Wisconsin's Safety Net

After both had a strong spring season, junior Chris Maragos and sophomore Jay Valai are backing their spring up with a solid fall camp, giving Wisconsin valuable options in the defensive backfield.

MADISON - The two safety positions in the University of Wisconsin's defensive backfield were suspect areas for most of last season.

With two sophomores — Shane Carter and Aubrey Pleasant — holding down starting positions for the first time in college, Wisconsin was ravished by giving up big plays in the secondary in several games. Now, a year later, the Badgers are looking for support from a pair of players converted to safety.

After never playing to the level the coaching staff hoped for last season, Pleasant has been removed from the first-team free safety position. In his place this fall has been Jay Valai. Valai, a heavy-hitting junior despite his diminutive 5-9" frame, was jockeyed around the defensive backfield his first two seasons as the Wisconsin coaching staff searched for the best way to utilize him.

Now finally with a home, Valai has his sights set on doing what he does best: level big blows on opposing players.

"I hope I see you in the hole, because I'm trying to knock you out," Valai said. "It's a dog-eat-dog world, so you better come with it, because I'm coming with it."

As Valai gets more and more comfortable in his new "home" he will improve his coverage game and become more than just a big hitter.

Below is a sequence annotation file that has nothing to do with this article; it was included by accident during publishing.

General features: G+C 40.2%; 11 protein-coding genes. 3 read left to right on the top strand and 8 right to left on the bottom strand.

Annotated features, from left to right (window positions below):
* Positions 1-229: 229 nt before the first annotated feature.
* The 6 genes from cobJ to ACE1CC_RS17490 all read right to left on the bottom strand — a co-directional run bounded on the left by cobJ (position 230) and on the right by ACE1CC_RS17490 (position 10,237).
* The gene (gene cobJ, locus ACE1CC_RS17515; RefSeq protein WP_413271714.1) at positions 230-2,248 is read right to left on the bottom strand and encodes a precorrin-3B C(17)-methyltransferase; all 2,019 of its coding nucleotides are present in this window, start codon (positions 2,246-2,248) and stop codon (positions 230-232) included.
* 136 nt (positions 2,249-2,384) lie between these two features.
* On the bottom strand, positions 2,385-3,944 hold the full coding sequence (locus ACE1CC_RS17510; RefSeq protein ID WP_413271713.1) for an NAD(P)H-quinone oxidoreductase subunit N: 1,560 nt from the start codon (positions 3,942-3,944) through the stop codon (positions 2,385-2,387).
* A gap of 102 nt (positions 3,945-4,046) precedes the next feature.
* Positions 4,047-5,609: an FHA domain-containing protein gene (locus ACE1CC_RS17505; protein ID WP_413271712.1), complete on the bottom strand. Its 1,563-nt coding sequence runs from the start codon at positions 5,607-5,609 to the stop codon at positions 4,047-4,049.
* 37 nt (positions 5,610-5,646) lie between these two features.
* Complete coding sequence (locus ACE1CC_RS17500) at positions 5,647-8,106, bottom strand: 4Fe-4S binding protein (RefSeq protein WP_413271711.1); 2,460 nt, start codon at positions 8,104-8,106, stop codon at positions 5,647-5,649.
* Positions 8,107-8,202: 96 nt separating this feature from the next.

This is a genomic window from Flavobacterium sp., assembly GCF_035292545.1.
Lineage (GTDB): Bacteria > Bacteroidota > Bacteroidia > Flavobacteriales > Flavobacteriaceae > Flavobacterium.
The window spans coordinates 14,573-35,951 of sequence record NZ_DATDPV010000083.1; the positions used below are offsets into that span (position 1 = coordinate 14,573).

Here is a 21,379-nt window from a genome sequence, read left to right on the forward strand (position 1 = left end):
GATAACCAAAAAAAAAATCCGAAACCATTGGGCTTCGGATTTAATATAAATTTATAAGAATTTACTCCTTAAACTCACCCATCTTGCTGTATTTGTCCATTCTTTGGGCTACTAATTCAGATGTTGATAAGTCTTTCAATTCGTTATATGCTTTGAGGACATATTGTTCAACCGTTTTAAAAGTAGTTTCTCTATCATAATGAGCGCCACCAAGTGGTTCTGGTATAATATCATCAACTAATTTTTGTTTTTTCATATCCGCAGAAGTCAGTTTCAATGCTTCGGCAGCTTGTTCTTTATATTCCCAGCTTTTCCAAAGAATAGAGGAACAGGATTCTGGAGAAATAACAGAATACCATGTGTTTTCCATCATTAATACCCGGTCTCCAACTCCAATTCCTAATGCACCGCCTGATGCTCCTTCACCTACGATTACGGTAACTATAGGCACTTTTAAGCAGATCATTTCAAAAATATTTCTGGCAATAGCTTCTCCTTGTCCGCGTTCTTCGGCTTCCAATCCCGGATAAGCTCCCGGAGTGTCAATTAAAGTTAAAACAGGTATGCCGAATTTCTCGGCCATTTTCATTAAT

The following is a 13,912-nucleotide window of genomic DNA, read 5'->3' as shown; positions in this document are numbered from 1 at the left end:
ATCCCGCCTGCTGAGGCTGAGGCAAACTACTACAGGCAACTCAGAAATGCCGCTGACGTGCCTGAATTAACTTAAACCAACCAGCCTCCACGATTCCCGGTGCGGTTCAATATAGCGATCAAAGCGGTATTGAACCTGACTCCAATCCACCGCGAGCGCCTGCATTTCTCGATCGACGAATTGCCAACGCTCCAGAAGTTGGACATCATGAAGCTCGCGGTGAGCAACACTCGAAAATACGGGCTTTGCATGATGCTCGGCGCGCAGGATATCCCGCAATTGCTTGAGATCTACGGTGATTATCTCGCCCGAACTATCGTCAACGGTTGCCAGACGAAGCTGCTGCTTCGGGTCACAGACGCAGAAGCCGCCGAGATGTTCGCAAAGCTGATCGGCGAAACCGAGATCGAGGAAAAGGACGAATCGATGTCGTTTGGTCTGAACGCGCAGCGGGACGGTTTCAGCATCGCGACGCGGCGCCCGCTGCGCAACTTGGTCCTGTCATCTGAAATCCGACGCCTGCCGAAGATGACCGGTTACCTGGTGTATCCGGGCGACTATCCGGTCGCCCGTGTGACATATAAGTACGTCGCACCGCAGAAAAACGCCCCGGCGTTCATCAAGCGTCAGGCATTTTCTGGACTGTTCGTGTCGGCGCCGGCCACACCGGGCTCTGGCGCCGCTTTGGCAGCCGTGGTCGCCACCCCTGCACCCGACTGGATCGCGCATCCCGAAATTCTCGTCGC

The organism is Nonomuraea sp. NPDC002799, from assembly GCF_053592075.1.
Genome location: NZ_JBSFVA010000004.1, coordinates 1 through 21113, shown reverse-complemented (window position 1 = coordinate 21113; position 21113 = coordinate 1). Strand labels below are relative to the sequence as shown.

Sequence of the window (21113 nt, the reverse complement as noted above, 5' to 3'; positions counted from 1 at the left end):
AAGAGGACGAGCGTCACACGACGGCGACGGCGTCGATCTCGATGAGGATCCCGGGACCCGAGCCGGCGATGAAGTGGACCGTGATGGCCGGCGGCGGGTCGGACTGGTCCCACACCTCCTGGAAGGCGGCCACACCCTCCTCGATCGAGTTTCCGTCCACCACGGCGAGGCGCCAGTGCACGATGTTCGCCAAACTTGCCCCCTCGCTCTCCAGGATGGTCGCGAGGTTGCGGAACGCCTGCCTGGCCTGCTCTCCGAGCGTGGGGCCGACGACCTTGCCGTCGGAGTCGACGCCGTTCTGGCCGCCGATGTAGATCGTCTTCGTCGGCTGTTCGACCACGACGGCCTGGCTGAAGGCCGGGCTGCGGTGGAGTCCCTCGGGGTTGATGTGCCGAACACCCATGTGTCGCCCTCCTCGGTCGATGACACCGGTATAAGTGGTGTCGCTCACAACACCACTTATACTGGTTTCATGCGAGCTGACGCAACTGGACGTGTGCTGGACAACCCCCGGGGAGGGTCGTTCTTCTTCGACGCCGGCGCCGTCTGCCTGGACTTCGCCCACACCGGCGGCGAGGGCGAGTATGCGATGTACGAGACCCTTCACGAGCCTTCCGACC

"The more it comes all together, the easier it is," Valai said. "When you don't have to think, you can just react, it's a whole different mindset."

It's one thing for a player to finally find a home after several seasons on the defensive side of the ball. It's entirely different when a player has to switch from catching passes, to knocking them down.

That's the case for Chris Maragos. A junior from Racine, Maragos spent two years as a wide receiver at Western Michigan before deciding to transfer closer to home at UW.

After sitting out a year as required by NCAA transfer rules, Maragos was approached by UW head coach Bret Bielema with a proposal: switch sides of the ball to safety.

"He thought it would really help the team," Maragos said. "I said, "If that's what's going to help our team exceed our goals and get to where we want to get, then I'm all for trying it out."

Lo and behold, Maragos found safety to be to his liking.

"Wide receiver I've been playing my whole life, so I know the ins and outs of the position," Maragos said. "But I think safety's more of a natural position for me, with my body type and just the kind of player I am."

Maragos entered fall camp as the No. 2 strong safety behind Carter. He is also slated to hold down a safety position in the "Badger" package that puts extra defensive backs on the field. He is also using his experience as a wide receiver to his benefit as a safety, reading situations and receivers to jump routes.

"That kind of stuff helps out a lot," Maragos said. "I think I've been able to implement that a lot more in the fall now. I kind of know what I'm doing, so I have a better time reacting."

After sometimes disappointing returns a season ago, Wisconsin is banking Valai and Maragos continue on their learning curve and make the secondary one of the defense's strong points.

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